Monthly Archives: June 2013
The Oxford English Dictionary has announced its last updates, which include 1200 newly revised and updated words. Among them, the term ‘Big Data’ appears with the following definition: “data a very large size, typically to the extent that its manipulation and management present significant logistical challenges“. Interestingly, the earliest use of the term dates back to 1980 when the Sociologist Charles Tilly in his working paper surveying “The old new social history and the new old social history” ” wrote that “none of the big questions has actually yielded to the bludgeoning of the big-data people.” Although Tilly certainly did not take up the current meaning of “Big Data”, he made reference to Lawrence Stone‘s discussion on the use of quantitative methods in historical research for making insightful generalization about the past. It seems to me that methodological barriers and debates between (Pure and Applied – forgive me for such improper differentiation of the Scientific Practice) Sciences and Social Sciences has found one more common ground. Slightly sidetracked by some reminiscences from my Philosophy degree, the influential lecture “The Two Cultures” by the novelist Charles Percy Snow came to my mind. Will the “Big Data Culture” be the new “lingua franca”?
The entire article can be read at:
Last month, the Chief Technology Officer at CERN presented at the Big Data Innovation Summit in London. His talk ‘Solving the Mysteries of the Universe with Big Data’ is now available to watch on demand : http://bit.ly/19IR3A7
ABOUT THE PRESENTATION (From: http://theinnovationenterprise.com/webinars/solving-the-mysteries-of-the-universe-with-big-data)
Solving the Mysteries of The Universe With Big Data
CERN is one of the world’s largest and most respected centres for scientific research. Its business is fundamental physics, finding out what the Universe is made of and how it works. CERN operates the Large Hadron Collider (LHC), the world’s largest and most powerful particle accelerator where the ATLAS and CMS experiments recently announced their observations of a particle consistent with the long-sought Higgs boson.
The particle’s detection has set the worldwide scientific community buzzing, but behind the success of the work undertaken at the LHC, lies a story of Big Data success that is truly ground-breaking.
Data handling on a massive scale is essential to achieve such results. CERN operates the Worldwide LHC Computing Grid (WLCG), which combines the IT power of tens of thousands of computers distributed across more than 150 computer centres to meet the needs of the LHC experiments. The rapid increase in performance of the LHC accelerator is having an impact on the computing requirements since it increases the rate, complexity and quantity of data that the LHC experiments need to store, distribute and process. Around 30 Petabytes of data is stored annually.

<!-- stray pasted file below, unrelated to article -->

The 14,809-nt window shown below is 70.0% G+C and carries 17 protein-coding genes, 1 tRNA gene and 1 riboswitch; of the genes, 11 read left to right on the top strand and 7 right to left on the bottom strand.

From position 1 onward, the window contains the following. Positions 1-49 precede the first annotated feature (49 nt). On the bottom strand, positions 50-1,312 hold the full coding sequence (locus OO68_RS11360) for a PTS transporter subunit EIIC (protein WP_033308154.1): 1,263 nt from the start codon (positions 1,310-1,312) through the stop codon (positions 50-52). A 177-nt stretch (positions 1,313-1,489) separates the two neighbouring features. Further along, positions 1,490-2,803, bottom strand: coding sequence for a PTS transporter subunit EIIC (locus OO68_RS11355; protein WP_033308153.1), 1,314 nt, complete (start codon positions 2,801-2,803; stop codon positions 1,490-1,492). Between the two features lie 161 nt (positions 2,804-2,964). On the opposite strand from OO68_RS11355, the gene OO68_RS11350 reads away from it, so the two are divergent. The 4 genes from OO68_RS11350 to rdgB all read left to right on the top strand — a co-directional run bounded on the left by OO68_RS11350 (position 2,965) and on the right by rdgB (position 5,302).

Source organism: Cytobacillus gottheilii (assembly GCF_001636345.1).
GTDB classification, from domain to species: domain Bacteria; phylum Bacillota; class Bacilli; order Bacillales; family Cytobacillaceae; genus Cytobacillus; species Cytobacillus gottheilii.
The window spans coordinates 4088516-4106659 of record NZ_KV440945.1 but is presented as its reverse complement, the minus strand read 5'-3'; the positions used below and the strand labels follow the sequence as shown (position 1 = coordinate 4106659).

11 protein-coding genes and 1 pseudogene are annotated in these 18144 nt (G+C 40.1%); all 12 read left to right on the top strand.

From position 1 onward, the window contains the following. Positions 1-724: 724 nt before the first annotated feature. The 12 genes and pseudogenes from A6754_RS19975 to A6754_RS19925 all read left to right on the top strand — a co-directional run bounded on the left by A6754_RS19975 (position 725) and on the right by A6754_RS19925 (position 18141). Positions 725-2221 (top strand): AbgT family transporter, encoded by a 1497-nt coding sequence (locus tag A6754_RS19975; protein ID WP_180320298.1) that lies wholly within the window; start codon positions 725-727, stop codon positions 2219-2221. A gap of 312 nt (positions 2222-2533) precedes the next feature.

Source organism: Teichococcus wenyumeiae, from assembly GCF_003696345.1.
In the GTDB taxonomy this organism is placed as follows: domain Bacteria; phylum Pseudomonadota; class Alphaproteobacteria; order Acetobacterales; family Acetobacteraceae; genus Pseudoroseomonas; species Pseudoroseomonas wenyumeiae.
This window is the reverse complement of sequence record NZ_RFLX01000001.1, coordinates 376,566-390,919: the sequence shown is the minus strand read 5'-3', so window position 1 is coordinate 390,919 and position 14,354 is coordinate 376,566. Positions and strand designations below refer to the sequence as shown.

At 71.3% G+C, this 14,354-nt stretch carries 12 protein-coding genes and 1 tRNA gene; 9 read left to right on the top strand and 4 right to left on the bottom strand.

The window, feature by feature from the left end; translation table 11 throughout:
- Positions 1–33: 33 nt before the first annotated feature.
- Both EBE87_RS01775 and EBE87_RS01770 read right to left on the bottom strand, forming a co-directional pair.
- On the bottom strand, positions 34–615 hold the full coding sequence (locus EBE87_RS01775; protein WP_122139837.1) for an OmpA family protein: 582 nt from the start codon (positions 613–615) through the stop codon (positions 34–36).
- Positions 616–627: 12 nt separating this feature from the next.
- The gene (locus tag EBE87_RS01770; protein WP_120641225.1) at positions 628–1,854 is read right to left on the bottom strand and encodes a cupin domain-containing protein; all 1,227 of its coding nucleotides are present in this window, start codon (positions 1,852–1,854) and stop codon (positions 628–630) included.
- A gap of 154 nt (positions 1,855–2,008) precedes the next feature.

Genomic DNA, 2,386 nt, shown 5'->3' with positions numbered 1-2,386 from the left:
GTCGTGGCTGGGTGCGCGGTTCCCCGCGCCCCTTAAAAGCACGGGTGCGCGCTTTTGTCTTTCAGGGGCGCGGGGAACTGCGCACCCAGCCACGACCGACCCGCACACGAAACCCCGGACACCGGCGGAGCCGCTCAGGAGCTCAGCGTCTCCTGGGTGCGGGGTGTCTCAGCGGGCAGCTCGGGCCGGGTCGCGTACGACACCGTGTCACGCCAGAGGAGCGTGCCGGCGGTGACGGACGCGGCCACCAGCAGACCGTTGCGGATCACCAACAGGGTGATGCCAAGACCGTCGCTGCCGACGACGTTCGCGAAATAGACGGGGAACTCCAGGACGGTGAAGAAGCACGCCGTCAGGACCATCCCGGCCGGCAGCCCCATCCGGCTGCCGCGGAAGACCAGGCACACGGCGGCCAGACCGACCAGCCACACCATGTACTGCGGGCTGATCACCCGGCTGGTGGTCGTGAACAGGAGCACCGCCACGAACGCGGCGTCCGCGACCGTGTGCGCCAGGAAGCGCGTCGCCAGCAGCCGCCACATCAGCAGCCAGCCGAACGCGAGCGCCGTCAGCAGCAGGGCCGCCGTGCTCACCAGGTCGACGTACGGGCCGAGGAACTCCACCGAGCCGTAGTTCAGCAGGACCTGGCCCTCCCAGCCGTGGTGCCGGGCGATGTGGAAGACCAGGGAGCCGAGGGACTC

CERN is actively investigating a number of new approaches and technologies that will help ensure it continues to meet the extreme IT needs of the LHC over its foreseen 15 year lifetime. This presentation will explain how the LHC data is managed today and the future directions being investigated with leading IT companies and research organisations around the world.
For those who have been struggling with using R for statistical analysis and wish they had a rich and articulated written receipe on how to do Data Science with R, this might be of your interest. I have had the chance to skim through the Table of Contents and had a quick look at the Free chapter and this is certaintly a great addition to other Analytics, Statistics, Machine Learning, Data Science and R books. It seems to emphasise on the multi-faceted role of the Data Scientist the process as a whole: from gathering requirements, loading and examining data to building, validating and deploying models to production.
Practical Data Science with R, Nina Zumel and John Mount. The article below is from analyticbridge.com:
Besides, here is the Manning page for the book (with subscription to early access):
A list of the companies most involved in Big Data and Big Data Analytics together with a compilation of 42 big start-up that matter in the Big Data arena. Great sources to be aware of the key players in the market:
Another interesting article about the top qualities/skills that a Data Scientist ought to have. To quote Anjul Bhambhri, vice president of big data products at IBM:
“A data scientist is somebody who is inquisitive, who can stare at data and spot trends. It’s almost like a Renaissance individual who really wants to learn and bring change to an organization.”
The entire article can be read here: